Speaking for the Windows versions:
All language versions of IE5 behave the same. The only difference in
behavior is the encoding of the base part of URLs which defaults to UTF-8
for all translations except the Traditional Chinese and Korean ones.
The initial default encoding for documents is the same as the Windows system
code page (GetACP()). As user chooses an encoding from the View.Encoding
menu, it becomes the new default. The default encoding for frames is the
encoding of the frameset document. Encountering a page with a charset tag
does not alter the default but it is indicated as the current encoding in
the View.Encoding menu. In other words the black dot in the Encoding menu
does NOT indicate the default encoding, it indicates the encoding currently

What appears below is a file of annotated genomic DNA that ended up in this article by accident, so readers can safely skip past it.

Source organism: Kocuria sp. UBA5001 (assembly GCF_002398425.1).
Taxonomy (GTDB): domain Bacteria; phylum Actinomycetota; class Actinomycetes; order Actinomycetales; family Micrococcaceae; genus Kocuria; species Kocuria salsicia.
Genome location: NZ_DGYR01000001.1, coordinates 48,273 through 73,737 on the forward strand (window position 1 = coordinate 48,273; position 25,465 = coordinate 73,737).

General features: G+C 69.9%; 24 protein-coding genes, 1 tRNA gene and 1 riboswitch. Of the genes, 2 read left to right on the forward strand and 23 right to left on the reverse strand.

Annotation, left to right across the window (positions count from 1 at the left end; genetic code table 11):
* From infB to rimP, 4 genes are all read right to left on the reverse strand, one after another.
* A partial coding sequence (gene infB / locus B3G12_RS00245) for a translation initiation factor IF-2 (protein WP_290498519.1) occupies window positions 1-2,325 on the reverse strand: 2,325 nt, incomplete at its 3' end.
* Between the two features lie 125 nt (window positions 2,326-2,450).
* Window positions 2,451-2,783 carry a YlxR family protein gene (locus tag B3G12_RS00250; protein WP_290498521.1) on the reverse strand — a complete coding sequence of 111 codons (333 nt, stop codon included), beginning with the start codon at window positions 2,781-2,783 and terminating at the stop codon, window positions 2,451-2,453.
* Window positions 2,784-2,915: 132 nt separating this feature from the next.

used by the browser - if framed, for the frameset page.
To restore the default charset setting to be like in a fresh install of
Explorer, delete the key HKEY_CURRENT_USER\Software\Microsoft\Internet
Explorer\International,Default_CodePage. The value of the key is the code
page number in hex.
From: Alan Wood [mailto:firstname.lastname@example.org]
Sent: Tuesday, July 11, 2000 8:36 AM
To: Unicode List
Subject: RE: How-To handle i18n when you don't know charset?
default encoding for Internet Explorer 4+.
This gives some interesting results for default encoding:
Mac IE 4.5 - utf-8
Mac IE 5 - utf-8
Win IE 5.01 - x-user-defined
Win IE 5.01 SP1 - big5
Would anyone from Microsoft like to explain why a Chinese Traditional
encoding has been made the default for an English version of IE 5?
(Documentation Writer / Web Master)
(Electronic publishers of UK and EU legal and official documents)
http://www.alanwood.net/ (Unicode, special characters, pesticide names)
This archive was generated by hypermail 2.1.2 : Tue Jul 10 2001 - 17:21:05 EDT